The reports in this publication cover the period from August 1938 to June 1939 - the last year of peace. The reports look at the development of aircraft, engines, armament, instruments, wireless and ground equipment and reflect the prevailing attitude of the Government to the coming war as far as aircraft were concerned. Of great importance in evaluating the preparedness ( or otherwise) of the United Kingdom for the war in the air that was soon to come.
This is a highly detailed set of tables covering all fighter command operations during 1943. It details squadrons formed, sorties, enemy effort, daily operations by aircraft and by type of operation, night operations, bombing raids by Fighter Command, German aircraft losses and last but not least Balloon Command. Further volumes of the series will be published when they have been prepared.Highly recommended as basic source material.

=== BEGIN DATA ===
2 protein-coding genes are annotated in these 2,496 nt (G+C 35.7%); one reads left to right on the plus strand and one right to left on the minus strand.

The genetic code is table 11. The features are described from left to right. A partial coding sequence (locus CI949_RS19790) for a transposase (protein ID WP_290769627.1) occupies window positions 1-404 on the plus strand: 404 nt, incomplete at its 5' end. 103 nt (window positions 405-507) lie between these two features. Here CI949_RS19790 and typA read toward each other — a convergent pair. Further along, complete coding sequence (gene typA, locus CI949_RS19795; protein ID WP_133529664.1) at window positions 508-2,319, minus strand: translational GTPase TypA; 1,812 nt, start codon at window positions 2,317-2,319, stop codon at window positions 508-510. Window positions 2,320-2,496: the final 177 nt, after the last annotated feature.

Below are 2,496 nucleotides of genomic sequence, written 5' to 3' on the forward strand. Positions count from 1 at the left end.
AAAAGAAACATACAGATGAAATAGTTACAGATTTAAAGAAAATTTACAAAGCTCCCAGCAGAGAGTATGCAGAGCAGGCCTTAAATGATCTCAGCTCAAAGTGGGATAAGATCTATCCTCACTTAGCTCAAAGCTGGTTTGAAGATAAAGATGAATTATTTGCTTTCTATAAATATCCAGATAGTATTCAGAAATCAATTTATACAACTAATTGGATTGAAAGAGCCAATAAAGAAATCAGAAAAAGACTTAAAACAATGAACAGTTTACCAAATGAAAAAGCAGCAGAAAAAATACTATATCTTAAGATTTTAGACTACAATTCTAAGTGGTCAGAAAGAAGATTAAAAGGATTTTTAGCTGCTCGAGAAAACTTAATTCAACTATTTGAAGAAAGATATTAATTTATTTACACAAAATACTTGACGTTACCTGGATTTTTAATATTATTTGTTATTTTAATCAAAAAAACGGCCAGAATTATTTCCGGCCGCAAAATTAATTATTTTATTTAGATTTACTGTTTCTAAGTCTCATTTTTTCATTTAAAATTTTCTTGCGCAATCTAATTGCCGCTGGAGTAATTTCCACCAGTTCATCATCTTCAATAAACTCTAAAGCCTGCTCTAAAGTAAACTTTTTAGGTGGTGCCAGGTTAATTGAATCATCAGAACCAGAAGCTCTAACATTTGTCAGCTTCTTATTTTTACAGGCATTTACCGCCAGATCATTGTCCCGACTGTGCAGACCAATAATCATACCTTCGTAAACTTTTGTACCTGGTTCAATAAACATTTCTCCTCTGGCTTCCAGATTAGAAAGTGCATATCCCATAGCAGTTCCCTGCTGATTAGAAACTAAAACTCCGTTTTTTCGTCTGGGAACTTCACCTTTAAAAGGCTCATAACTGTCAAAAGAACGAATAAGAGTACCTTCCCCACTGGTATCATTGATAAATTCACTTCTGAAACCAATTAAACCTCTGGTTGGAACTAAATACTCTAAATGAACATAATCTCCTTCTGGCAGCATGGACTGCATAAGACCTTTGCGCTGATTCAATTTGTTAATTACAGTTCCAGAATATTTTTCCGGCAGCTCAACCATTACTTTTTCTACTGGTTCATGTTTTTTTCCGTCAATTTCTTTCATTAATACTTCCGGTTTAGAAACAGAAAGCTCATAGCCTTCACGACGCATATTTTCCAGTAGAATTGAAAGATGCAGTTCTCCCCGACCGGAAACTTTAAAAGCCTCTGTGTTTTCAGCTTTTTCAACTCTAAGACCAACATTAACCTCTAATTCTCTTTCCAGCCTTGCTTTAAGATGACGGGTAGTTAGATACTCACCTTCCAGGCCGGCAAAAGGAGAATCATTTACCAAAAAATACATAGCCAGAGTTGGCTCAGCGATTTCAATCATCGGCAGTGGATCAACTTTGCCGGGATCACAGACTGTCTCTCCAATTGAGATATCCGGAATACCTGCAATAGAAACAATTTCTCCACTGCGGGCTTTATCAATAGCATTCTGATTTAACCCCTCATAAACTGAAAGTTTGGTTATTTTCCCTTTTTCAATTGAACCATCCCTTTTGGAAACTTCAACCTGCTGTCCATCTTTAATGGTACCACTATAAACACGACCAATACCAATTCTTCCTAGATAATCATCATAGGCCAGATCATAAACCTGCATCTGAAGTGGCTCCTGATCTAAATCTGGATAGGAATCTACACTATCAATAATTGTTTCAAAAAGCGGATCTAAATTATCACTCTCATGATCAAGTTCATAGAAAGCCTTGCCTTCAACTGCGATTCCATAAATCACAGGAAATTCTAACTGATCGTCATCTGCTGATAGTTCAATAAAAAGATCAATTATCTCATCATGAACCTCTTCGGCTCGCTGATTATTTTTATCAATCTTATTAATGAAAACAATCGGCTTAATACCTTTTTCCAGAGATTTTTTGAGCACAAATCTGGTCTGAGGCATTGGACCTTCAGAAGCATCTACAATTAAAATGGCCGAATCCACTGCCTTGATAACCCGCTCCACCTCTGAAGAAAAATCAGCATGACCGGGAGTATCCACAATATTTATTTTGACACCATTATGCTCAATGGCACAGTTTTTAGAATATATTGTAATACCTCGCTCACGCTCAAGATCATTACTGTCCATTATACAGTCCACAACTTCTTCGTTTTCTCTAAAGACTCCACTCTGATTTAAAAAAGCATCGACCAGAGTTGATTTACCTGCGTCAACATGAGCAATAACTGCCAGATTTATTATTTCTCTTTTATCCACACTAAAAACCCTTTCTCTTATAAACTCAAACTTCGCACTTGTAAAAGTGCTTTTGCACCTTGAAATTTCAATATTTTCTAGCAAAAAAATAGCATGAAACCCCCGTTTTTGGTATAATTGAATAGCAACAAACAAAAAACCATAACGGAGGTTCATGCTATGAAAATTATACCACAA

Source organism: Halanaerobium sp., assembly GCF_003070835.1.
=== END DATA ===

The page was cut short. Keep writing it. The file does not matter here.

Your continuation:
This photocopy was initially questioned by MLRS: we were not sure of we could reproduce it in such a way that it would be legible. However, after some hard work we managed to get it into a reasonable shape. The importance of this document cannot be overstated, as it is the only official analysis of German fighter tactics in English to have survived the war. It covers the organisation and mobility of the German Air Force, ground attack operations, sweeps against aerial targets, defensive patrols, fighter escort, attacks against bombers (split into single- and twin-engined aircraft attacks), special methods of attacking bombers (including rocket attacks), jet and rocket propelled fighter operations, day air defence of Germany, the quality of fighter pilots and commanders throughout the war and a German Air Force evaluation of Allied fighter aircraft, pilots and tactics. The title has a wealth of important information which should not be missed. Highly recommended for content, even though some care is needed when reading.